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Saturday, 9 October 2010

Readability statistics in Word

When word has finished a spelling and grammar check and if you have checked the Flesch and Flesch-Kincaid options in word, you should see something like the image on the left. This gives an idea of the level you are writing at. The Flesch-Kincaid level approximates to the American High School system. Here the grade level is 12.0 - meaning 12th grade, age around 17-18 would be the lowest level at which to use this piece of writing.
Now take a look at this explanation of the Reading Ease formula. As you'll see 17.7 means you need to be a college graduate to deal with the text. There is also a suggestion that the text may be confusing to some readers. Perhaps worth having another look, particularly to check on sentence length and punctuation?


  1. What is the desired level for flesch reading level and flesch-Kincaid grading level in academic writing?

  2. Yashar: Here is an excerpt from a website on this subject:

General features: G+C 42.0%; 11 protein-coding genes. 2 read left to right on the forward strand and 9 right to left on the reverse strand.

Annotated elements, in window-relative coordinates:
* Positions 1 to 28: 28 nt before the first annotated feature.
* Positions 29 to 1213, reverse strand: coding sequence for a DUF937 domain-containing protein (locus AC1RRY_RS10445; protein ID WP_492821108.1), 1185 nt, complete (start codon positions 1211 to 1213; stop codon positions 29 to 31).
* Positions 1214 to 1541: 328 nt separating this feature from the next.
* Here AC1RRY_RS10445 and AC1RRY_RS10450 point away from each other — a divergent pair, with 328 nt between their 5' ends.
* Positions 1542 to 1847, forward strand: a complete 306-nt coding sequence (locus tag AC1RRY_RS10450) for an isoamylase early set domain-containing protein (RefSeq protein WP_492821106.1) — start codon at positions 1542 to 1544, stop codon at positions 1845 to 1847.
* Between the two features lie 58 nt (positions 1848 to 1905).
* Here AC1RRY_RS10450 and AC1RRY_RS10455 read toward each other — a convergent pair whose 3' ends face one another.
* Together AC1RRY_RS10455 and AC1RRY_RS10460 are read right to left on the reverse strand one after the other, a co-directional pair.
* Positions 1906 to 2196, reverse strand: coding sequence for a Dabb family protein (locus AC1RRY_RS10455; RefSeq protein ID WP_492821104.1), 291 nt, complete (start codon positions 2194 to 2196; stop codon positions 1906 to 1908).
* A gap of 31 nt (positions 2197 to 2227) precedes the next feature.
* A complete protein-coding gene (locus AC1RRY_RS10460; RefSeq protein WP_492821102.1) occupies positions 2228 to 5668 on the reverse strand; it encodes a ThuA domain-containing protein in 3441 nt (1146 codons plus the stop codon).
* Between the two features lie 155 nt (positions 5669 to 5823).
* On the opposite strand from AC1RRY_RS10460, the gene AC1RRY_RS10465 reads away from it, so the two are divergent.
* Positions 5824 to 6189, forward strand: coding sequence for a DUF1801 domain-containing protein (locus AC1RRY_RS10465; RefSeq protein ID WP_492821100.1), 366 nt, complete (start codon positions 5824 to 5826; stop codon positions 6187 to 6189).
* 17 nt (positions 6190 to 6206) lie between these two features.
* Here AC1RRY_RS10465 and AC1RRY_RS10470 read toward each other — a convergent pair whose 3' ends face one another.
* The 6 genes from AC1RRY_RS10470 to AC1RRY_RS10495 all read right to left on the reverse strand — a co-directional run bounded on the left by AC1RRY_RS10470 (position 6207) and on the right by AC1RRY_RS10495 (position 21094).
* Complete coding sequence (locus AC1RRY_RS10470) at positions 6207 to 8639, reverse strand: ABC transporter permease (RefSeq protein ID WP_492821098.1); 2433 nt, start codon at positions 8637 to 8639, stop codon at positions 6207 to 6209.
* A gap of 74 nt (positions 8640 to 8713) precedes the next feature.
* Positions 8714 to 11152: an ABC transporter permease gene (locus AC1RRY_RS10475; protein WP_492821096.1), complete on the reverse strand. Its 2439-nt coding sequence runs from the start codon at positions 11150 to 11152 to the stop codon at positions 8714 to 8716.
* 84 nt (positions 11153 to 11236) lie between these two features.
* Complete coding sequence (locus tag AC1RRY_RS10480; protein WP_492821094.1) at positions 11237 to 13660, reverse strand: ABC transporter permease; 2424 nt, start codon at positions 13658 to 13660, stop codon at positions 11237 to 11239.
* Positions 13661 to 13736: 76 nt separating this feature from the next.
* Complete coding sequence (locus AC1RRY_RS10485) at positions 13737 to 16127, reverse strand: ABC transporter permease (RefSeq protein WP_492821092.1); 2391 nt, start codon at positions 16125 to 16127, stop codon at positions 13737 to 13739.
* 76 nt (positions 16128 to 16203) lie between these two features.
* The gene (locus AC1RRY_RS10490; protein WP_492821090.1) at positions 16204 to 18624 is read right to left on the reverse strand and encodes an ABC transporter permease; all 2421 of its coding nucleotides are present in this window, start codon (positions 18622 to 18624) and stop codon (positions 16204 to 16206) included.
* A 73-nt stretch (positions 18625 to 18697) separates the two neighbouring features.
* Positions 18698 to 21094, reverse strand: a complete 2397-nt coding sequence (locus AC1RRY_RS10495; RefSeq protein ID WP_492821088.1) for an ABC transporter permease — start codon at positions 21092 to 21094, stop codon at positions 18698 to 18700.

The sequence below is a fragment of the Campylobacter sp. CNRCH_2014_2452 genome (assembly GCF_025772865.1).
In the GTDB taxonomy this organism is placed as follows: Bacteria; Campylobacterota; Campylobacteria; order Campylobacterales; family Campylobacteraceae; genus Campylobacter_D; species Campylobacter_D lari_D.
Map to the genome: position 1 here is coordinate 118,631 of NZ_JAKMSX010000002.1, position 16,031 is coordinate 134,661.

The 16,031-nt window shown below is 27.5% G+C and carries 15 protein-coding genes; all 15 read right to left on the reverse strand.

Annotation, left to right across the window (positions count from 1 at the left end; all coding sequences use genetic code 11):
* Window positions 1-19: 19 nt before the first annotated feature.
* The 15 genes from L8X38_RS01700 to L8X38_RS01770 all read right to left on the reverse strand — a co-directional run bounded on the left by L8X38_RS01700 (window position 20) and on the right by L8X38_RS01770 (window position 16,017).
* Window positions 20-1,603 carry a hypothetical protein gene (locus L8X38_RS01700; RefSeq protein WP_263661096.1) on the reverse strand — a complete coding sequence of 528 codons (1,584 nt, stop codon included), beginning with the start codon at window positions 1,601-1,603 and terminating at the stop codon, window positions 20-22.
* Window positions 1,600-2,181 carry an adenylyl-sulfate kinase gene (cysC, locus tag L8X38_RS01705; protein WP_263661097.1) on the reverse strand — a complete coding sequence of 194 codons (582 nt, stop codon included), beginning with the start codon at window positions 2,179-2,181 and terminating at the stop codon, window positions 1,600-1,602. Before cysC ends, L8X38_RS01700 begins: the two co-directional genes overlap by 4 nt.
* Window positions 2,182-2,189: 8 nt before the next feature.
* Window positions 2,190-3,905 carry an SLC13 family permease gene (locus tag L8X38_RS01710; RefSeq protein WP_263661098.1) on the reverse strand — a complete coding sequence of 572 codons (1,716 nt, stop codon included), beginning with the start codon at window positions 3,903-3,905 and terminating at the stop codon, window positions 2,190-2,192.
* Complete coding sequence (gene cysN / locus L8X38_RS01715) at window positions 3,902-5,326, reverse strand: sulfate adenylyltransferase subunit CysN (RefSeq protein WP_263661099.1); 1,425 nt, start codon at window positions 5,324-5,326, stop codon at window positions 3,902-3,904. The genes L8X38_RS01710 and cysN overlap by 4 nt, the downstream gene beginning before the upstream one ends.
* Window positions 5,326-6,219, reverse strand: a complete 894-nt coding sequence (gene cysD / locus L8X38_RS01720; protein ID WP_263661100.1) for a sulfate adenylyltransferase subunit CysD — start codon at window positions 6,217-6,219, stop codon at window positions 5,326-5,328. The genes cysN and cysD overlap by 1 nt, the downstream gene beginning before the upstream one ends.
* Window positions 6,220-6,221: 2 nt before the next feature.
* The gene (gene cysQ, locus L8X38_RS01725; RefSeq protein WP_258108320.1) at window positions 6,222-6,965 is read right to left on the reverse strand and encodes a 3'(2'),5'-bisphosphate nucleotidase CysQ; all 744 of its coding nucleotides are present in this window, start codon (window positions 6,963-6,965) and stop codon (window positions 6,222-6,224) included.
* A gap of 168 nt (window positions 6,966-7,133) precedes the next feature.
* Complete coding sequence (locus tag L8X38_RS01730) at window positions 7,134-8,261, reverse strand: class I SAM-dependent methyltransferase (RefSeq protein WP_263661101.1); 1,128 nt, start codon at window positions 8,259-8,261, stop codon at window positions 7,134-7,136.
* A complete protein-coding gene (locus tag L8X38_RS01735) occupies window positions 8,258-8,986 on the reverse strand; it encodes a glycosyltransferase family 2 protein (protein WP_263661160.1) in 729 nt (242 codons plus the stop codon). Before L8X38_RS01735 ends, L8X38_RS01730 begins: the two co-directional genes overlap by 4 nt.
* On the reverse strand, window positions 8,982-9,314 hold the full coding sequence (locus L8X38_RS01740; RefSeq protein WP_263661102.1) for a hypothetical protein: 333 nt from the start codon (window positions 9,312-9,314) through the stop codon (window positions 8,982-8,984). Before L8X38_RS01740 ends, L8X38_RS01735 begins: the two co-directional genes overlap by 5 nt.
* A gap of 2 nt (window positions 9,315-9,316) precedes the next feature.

The Flesch Reading Ease Test is the world’s most widely used test – the standard readability test used by the U.S. Department of Defense and many other government organizations. Microsoft has built a modified version of the test into Word.

    Here are a few sample ranges of test scores, from higher readability (top of list) to lower readability (bottom of list):

    60s Reader’s Digest
    50s Time magazine
    40s The Wall Street Journal
    30s Harvard Law Review; white papers
    20s IRS forms; academic papers
    10s Many high-tech web sites

    When writing for business, aim for a score above 50. If the topic limits what you can do, you may have to settle for 30 to 50. But anything below 30 is too hard to read. Many readers will give up. You will lose sales. So, dig in and start rewriting.

    Readers of academic and scientific writing generally tolerate lower readability than readers of business writing. However, that doesn't necessarily mean that you should strive for a low score in academic and scientific writing. All readers appreciate high readability, often unconsciously.

    The Takeaway: Get in the habit of checking your Flesch Reading Ease readability score while you check your spelling. Aim high. With continued practice, you will be able to attain high readability almost effortlessly. Your readers will notice.

    In other words, you should aim higher - in your case probably by decreasing sentence length.